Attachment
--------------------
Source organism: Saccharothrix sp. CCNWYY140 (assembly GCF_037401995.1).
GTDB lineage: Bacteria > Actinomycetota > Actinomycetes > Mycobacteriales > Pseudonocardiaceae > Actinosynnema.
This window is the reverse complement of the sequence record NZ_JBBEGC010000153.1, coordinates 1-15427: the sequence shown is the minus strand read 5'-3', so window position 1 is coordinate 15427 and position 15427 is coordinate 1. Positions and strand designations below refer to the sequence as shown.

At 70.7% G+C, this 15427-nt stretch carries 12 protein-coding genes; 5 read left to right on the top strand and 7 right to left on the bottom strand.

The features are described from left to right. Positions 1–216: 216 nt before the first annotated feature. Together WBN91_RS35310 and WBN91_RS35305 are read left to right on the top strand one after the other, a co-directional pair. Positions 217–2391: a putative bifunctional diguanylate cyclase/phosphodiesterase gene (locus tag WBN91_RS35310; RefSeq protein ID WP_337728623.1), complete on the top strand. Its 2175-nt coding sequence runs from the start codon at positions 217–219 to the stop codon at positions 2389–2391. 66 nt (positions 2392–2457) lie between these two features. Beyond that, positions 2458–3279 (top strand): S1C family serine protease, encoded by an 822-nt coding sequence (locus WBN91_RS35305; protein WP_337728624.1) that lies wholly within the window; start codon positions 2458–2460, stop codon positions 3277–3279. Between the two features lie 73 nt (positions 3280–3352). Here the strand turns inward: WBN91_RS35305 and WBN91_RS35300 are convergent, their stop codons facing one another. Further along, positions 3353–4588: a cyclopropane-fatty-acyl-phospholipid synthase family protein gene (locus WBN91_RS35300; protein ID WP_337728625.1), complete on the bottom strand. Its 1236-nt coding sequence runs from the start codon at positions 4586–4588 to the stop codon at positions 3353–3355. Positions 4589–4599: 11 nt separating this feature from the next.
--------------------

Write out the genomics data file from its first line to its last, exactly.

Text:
Source organism: Saccharothrix sp. CCNWYY140 (assembly GCF_037401995.1).
GTDB lineage: Bacteria > Actinomycetota > Actinomycetes > Mycobacteriales > Pseudonocardiaceae > Actinosynnema.
This window is the reverse complement of the sequence record NZ_JBBEGC010000153.1, coordinates 1-15427: the sequence shown is the minus strand read 5'-3', so window position 1 is coordinate 15427 and position 15427 is coordinate 1. Positions and strand designations below refer to the sequence as shown.

At 70.7% G+C, this 15427-nt stretch carries 12 protein-coding genes; 5 read left to right on the top strand and 7 right to left on the bottom strand.

The features are described from left to right. Positions 1–216: 216 nt before the first annotated feature. Together WBN91_RS35310 and WBN91_RS35305 are read left to right on the top strand one after the other, a co-directional pair. Positions 217–2391: a putative bifunctional diguanylate cyclase/phosphodiesterase gene (locus tag WBN91_RS35310; RefSeq protein ID WP_337728623.1), complete on the top strand. Its 2175-nt coding sequence runs from the start codon at positions 217–219 to the stop codon at positions 2389–2391. 66 nt (positions 2392–2457) lie between these two features. Beyond that, positions 2458–3279 (top strand): S1C family serine protease, encoded by an 822-nt coding sequence (locus WBN91_RS35305; protein WP_337728624.1) that lies wholly within the window; start codon positions 2458–2460, stop codon positions 3277–3279. Between the two features lie 73 nt (positions 3280–3352). Here the strand turns inward: WBN91_RS35305 and WBN91_RS35300 are convergent, their stop codons facing one another. Further along, positions 3353–4588: a cyclopropane-fatty-acyl-phospholipid synthase family protein gene (locus WBN91_RS35300; protein ID WP_337728625.1), complete on the bottom strand. Its 1236-nt coding sequence runs from the start codon at positions 4586–4588 to the stop codon at positions 3353–3355. Positions 4589–4599: 11 nt separating this feature from the next.